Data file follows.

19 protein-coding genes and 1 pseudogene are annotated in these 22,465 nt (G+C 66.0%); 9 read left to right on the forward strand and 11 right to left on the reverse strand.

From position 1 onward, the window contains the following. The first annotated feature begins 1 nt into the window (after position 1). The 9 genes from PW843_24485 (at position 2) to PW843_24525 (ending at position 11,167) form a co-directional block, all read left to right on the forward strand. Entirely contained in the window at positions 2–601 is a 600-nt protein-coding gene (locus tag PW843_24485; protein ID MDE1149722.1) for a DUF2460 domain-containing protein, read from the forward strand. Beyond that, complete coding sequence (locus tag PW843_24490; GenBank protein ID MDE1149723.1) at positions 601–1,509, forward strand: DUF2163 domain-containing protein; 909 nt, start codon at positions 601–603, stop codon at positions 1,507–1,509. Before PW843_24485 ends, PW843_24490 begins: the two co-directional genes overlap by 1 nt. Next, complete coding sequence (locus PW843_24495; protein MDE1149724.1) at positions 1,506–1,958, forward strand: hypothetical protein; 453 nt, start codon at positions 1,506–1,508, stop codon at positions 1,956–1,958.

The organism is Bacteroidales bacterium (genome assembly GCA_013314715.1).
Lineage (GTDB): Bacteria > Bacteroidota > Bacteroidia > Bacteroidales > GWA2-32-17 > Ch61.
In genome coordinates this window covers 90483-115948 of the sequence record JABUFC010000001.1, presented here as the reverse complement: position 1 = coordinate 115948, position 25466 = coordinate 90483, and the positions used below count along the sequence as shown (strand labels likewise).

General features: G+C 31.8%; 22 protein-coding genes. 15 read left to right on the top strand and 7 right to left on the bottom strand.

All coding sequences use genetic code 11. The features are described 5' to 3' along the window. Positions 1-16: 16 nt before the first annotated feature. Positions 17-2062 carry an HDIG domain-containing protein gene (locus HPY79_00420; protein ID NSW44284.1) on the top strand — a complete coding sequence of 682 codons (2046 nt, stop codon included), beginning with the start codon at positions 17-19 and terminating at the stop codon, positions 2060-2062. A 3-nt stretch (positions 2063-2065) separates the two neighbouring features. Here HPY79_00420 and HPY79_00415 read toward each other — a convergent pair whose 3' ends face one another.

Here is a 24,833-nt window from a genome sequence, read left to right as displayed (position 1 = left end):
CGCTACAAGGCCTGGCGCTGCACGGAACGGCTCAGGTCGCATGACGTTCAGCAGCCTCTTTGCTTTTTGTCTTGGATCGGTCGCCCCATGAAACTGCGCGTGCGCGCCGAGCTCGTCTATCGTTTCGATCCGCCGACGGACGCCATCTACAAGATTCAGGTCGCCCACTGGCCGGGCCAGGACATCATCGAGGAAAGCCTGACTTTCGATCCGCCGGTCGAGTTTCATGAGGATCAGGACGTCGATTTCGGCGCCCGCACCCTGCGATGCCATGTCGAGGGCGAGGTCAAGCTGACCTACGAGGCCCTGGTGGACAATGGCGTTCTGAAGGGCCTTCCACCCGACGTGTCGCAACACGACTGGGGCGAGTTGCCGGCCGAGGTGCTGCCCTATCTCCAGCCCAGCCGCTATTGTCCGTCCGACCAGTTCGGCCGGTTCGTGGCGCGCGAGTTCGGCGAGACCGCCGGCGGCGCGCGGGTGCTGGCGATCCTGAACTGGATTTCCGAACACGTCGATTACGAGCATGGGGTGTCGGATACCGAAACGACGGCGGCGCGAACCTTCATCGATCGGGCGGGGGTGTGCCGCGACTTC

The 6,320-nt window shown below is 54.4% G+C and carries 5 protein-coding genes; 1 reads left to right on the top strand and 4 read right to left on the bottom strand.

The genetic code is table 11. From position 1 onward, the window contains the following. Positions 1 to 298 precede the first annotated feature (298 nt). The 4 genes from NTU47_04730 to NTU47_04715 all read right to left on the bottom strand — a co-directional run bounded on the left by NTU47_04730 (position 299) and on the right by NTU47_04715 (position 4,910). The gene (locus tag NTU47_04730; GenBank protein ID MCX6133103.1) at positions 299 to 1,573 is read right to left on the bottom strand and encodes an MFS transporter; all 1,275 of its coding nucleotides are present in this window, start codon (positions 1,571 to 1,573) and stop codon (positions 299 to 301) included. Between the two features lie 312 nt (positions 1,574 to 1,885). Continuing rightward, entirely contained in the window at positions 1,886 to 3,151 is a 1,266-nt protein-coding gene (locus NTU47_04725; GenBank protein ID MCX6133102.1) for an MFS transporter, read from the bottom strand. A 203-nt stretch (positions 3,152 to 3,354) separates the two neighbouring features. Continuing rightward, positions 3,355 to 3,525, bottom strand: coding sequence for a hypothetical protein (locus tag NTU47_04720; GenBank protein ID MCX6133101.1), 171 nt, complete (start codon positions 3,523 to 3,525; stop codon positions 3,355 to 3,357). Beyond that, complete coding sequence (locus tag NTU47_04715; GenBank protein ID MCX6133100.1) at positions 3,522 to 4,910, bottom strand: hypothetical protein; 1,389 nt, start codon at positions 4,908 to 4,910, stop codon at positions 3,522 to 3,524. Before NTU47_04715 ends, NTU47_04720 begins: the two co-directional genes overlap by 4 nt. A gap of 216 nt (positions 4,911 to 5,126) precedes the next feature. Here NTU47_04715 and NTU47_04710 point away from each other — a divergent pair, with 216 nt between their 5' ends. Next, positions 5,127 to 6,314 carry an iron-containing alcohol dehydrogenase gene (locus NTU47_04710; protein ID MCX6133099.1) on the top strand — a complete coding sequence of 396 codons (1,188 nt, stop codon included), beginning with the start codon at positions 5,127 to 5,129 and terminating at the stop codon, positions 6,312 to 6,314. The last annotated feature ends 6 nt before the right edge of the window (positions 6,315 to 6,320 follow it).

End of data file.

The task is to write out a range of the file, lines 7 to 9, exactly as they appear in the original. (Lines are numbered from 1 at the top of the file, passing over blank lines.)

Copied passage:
All coding sequences use genetic code 11. The features are described 5' to 3' along the window. Positions 1-16: 16 nt before the first annotated feature. Positions 17-2062 carry an HDIG domain-containing protein gene (locus HPY79_00420; protein ID NSW44284.1) on the top strand — a complete coding sequence of 682 codons (2046 nt, stop codon included), beginning with the start codon at positions 17-19 and terminating at the stop codon, positions 2060-2062. A 3-nt stretch (positions 2063-2065) separates the two neighbouring features. Here HPY79_00420 and HPY79_00415 read toward each other — a convergent pair whose 3' ends face one another.

Here is a 24,833-nt window from a genome sequence, read left to right as displayed (position 1 = left end):
CGCTACAAGGCCTGGCGCTGCACGGAACGGCTCAGGTCGCATGACGTTCAGCAGCCTCTTTGCTTTTTGTCTTGGATCGGTCGCCCCATGAAACTGCGCGTGCGCGCCGAGCTCGTCTATCGTTTCGATCCGCCGACGGACGCCATCTACAAGATTCAGGTCGCCCACTGGCCGGGCCAGGACATCATCGAGGAAAGCCTGACTTTCGATCCGCCGGTCGAGTTTCATGAGGATCAGGACGTCGATTTCGGCGCCCGCACCCTGCGATGCCATGTCGAGGGCGAGGTCAAGCTGACCTACGAGGCCCTGGTGGACAATGGCGTTCTGAAGGGCCTTCCACCCGACGTGTCGCAACACGACTGGGGCGAGTTGCCGGCCGAGGTGCTGCCCTATCTCCAGCCCAGCCGCTATTGTCCGTCCGACCAGTTCGGCCGGTTCGTGGCGCGCGAGTTCGGCGAGACCGCCGGCGGCGCGCGGGTGCTGGCGATCCTGAACTGGATTTCCGAACACGTCGATTACGAGCATGGGGTGTCGGATACCGAAACGACGGCGGCGCGAACCTTCATCGATCGGGCGGGGGTGTGCCGCGACTTC